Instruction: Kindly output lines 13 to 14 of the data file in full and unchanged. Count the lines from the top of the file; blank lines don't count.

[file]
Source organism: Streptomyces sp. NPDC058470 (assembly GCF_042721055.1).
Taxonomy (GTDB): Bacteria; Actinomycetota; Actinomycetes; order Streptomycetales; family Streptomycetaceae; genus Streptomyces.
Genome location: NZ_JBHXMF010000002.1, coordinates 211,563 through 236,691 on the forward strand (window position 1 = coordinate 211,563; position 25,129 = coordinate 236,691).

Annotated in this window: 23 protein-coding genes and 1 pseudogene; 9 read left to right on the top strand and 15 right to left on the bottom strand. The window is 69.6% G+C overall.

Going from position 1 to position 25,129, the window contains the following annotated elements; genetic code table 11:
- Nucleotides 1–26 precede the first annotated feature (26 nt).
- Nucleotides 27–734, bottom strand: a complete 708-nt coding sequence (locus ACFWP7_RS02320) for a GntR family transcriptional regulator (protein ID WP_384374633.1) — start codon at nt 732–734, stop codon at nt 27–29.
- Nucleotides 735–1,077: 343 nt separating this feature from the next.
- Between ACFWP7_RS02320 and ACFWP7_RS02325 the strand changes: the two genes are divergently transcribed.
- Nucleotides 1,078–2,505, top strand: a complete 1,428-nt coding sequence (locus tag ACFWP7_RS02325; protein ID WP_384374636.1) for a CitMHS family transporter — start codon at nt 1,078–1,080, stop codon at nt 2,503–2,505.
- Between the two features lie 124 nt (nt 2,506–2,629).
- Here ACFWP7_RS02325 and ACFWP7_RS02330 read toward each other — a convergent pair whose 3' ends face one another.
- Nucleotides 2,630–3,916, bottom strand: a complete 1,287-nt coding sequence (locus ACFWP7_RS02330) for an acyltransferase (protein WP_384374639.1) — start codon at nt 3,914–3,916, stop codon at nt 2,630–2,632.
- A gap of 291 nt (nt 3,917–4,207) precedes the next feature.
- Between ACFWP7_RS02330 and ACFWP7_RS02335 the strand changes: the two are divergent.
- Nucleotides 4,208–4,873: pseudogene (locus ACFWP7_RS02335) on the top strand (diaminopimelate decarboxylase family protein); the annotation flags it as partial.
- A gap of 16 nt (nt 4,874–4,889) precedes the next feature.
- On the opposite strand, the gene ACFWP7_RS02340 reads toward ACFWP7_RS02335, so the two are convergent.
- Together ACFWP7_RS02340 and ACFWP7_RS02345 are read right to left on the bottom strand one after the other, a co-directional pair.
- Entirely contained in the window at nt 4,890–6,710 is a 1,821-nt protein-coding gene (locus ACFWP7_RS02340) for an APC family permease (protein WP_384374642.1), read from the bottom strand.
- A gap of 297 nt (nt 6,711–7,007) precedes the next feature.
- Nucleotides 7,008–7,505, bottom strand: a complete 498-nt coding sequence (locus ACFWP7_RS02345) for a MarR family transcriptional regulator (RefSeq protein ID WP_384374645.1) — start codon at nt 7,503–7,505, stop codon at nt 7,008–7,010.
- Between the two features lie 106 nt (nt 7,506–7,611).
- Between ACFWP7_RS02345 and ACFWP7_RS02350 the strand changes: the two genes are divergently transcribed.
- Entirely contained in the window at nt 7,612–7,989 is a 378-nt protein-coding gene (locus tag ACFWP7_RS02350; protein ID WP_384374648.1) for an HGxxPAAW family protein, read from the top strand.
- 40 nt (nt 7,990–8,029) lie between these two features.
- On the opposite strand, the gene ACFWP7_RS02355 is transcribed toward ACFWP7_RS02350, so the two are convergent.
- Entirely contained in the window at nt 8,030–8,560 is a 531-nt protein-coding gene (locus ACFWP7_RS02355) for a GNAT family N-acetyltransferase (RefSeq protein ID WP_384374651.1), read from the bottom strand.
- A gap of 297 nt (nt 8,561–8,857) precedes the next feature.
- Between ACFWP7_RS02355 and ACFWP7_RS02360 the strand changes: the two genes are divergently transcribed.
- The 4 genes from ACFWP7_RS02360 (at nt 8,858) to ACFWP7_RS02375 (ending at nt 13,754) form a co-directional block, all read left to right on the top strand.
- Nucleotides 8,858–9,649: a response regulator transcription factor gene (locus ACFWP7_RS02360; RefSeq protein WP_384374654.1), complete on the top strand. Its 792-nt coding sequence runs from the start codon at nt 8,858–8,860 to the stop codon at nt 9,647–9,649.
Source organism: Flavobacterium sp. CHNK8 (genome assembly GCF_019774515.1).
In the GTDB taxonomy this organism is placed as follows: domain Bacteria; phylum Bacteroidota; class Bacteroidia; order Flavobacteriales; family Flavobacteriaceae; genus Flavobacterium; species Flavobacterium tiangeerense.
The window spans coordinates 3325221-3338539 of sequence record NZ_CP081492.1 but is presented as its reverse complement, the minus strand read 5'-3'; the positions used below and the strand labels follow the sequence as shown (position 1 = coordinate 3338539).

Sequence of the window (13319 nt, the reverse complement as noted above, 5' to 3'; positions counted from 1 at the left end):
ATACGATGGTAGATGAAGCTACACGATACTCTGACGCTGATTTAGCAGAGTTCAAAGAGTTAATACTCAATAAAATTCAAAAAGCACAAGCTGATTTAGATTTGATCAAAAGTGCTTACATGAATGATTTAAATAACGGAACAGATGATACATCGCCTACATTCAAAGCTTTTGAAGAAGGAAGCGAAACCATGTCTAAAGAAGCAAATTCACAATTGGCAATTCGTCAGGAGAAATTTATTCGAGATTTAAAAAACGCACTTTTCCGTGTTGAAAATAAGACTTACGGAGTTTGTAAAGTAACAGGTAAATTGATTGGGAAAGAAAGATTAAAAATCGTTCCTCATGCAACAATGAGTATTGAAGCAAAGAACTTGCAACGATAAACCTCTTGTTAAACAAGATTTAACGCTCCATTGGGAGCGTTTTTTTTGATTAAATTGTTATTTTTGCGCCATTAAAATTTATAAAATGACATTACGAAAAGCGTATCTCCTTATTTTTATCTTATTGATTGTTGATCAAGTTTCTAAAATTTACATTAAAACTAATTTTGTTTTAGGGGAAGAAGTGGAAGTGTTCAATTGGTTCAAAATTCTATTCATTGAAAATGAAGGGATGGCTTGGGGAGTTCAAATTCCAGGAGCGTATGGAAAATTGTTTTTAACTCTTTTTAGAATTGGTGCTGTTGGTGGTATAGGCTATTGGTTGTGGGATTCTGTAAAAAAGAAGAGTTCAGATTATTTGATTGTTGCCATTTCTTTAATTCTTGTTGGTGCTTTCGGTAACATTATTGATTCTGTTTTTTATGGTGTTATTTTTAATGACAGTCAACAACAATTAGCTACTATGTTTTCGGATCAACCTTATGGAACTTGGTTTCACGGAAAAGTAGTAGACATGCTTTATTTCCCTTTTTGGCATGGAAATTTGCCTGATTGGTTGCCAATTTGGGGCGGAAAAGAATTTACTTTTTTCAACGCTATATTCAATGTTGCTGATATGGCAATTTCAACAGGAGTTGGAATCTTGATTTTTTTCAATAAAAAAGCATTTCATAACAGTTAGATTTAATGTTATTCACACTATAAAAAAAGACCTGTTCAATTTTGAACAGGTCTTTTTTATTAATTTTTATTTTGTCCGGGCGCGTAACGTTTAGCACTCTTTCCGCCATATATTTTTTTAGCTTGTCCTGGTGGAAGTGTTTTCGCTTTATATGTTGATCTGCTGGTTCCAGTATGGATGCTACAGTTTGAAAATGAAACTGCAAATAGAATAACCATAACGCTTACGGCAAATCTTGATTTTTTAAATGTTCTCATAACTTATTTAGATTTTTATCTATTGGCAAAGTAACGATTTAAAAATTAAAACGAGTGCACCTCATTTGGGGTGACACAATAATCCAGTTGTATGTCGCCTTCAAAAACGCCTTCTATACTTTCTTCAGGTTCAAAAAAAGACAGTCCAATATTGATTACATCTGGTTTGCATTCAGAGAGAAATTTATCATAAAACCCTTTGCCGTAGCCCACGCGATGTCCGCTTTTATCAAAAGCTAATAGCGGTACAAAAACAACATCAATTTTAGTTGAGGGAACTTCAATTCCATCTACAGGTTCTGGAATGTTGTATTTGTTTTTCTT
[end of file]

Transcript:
- Nucleotides 2,630–3,916, bottom strand: a complete 1,287-nt coding sequence (locus ACFWP7_RS02330) for an acyltransferase (protein WP_384374639.1) — start codon at nt 3,914–3,916, stop codon at nt 2,630–2,632.
- A gap of 291 nt (nt 3,917–4,207) precedes the next feature.